Membrane-based and electrochemical processes have shown great potential for recovering fresh water, nutrients – which can be used for fertilizer – and energy from wastewater. These processes include reverse osmosis, which pushes water through a semipermeable membrane to remove impurities, and electrodialysis, which uses an electric field.

Microbial fuel cells go a step further and use the microbes present in wastewater to both produce electricity and facilitate the treatment of wastewater simultaneously. Another energy recovery method involves capturing biogas, primarily methane, from decomposing organic matter in wastewater in the absence of oxygen.

Unlike conventional treatment technologies, which work on a large scale, these emerging treatment processes use modular designs that can be easily scaled up or down.

They can also be used to create hybrid systems by supplementing large centralized systems with treated water, particularly in arid regions where water supplies are scarce.

How a hybrid system might help Houston

To test how a hybrid system might help avoid water shortages due to disruptions to the system, my colleagues and I created a model of Houston, a city with 7,000 miles of pipelines and 2.2 million residents. We simulated the impact that different types of water outages can have on that large centralized water supply and how distributed sources could help reduce the impact.

Overall, we found that installing hybrid systems did a better job supplying water and avoiding low flows across the city than the centralized system alone, particularly in areas where low water pressure is common.

An overhead view of 6 round water treatment tanks at a large water treatment facility next to solar panels.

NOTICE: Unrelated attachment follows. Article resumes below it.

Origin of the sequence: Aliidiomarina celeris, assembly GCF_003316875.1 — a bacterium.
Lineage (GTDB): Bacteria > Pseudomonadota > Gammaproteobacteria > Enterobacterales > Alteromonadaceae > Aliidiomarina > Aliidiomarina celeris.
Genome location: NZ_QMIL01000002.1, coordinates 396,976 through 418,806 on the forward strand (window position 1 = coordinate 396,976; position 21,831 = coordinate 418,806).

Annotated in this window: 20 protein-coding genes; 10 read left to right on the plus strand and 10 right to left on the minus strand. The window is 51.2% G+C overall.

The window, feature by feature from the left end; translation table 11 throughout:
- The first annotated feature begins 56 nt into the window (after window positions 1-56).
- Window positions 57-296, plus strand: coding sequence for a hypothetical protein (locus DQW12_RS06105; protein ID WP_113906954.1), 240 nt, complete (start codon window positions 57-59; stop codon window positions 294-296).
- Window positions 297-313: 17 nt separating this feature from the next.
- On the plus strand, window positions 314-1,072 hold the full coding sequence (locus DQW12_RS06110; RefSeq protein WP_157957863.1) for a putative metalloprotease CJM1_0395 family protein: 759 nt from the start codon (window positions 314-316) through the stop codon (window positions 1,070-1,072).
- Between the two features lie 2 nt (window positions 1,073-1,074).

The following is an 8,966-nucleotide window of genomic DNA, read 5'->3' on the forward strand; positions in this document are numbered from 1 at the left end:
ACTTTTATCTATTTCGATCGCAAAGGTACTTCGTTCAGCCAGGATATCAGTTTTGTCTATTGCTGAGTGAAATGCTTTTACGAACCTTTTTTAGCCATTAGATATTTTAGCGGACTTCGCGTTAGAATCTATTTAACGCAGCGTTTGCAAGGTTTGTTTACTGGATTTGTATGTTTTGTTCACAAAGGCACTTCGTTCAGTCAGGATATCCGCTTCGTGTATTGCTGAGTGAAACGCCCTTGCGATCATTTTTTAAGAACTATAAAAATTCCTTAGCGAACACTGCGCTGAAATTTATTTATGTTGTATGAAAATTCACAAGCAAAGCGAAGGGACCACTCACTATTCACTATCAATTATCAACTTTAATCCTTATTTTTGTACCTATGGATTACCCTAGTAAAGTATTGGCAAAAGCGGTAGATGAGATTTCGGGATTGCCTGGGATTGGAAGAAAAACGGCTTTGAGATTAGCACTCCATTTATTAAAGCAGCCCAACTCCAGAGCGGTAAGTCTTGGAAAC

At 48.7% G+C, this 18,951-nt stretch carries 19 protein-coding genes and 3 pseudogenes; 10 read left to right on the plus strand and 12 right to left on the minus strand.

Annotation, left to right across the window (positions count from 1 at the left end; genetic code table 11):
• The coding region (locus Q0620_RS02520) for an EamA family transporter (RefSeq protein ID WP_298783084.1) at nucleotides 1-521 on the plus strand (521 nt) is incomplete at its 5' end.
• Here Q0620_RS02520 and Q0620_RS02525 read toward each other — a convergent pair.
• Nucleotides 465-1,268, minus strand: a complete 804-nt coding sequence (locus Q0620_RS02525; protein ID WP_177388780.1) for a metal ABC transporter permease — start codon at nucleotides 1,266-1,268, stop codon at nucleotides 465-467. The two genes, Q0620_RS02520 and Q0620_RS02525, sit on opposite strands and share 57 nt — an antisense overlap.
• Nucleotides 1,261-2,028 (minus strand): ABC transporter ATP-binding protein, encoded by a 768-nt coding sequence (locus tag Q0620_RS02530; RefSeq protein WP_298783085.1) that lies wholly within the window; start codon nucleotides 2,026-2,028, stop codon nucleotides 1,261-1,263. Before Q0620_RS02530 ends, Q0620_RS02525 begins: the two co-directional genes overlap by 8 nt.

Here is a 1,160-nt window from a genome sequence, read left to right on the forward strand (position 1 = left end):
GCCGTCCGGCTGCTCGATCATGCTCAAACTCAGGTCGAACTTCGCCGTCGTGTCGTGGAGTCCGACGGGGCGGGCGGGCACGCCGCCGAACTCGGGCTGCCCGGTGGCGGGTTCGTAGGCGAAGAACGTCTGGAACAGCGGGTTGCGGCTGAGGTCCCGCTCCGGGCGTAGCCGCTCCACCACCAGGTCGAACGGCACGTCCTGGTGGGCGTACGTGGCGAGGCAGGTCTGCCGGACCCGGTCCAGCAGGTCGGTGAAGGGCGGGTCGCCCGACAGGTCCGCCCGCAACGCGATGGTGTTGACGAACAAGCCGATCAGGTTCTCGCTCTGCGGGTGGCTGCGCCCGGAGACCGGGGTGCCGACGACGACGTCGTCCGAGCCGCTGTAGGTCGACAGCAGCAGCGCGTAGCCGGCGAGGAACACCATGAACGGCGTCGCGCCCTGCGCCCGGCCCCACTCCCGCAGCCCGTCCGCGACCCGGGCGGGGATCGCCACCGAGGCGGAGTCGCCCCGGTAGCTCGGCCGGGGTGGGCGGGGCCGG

Large centralized water treatment plants can have thousands of miles of pipes and cause widespread problems when equipment fails. In smaller systems, there are fewer components that can go awry.
Songphol Thesakit/Moment via Getty Images

The pressurized flow from reclaimed water could also limit the spread of contamination from sources such as a terrorist attack in the vicinity of the reclaimed water source.

That doesn’t mean new water sources are risk-free, of course. Additional sources connecting to a large water system can also introduce new potential sources of contamination, so the design of the system is important.

Several factors determine how effective distributed water can be. Population and building density, local water demand, soil characteristics, climate conditions, infrastructure and the state of existing water infrastructure all play a role. Research indicates that regions with high energy demands for water distribution, significant local water requirements and the capacity to reuse wastewater stand to gain the most.

Notably, San Francisco has emerged as a pioneer in extreme decentralization, with initiatives extending down to the individual building level. In some buildings, water tanks, filters and treatment in the basement make water reusable for activities such as flushing toilets.

The rooftop of a building looks like a park, with walking paths, trees and other plants.
The Salesforce Transit Center in San Francisco filters wastewater from sinks, showers, toilets and other sources for reuse.
David Yu/Flickr, CC BY-NC

What’s standing in the way?

Despite the benefits, water reuse accounts for less than 1% of total water use in the U.S. today.

Public perceptions concerning recycled water are one challenge, including enduring skepticism regarding the safety, reliability and appropriate use of reclaimed water.

Wastewater recycled properly is considered safe to drink and may even contain less toxic risk than the sources of water we already drink. However, water that is not treated to the appropriate level can pose significant human health risks. A robust business model is also needed to make decentralized systems cost-effective, coupled with a supportive governance structure.

As federal funds pour in to revitalize America’s water infrastructure, U.S. communities have a golden opportunity to bolster their large water systems with a decentralized approach. Globally, with climate change fueling extreme storms and making water supplies less reliable in many areas, small-scale decentralized systems could provide water security and increase water access in areas that are underserved today.

Lu Liu, Assistant Professor of Civil, Construction and Environmental Engineering, Iowa State University

This article is republished from The Conversation under a Creative Commons license. Read the original article.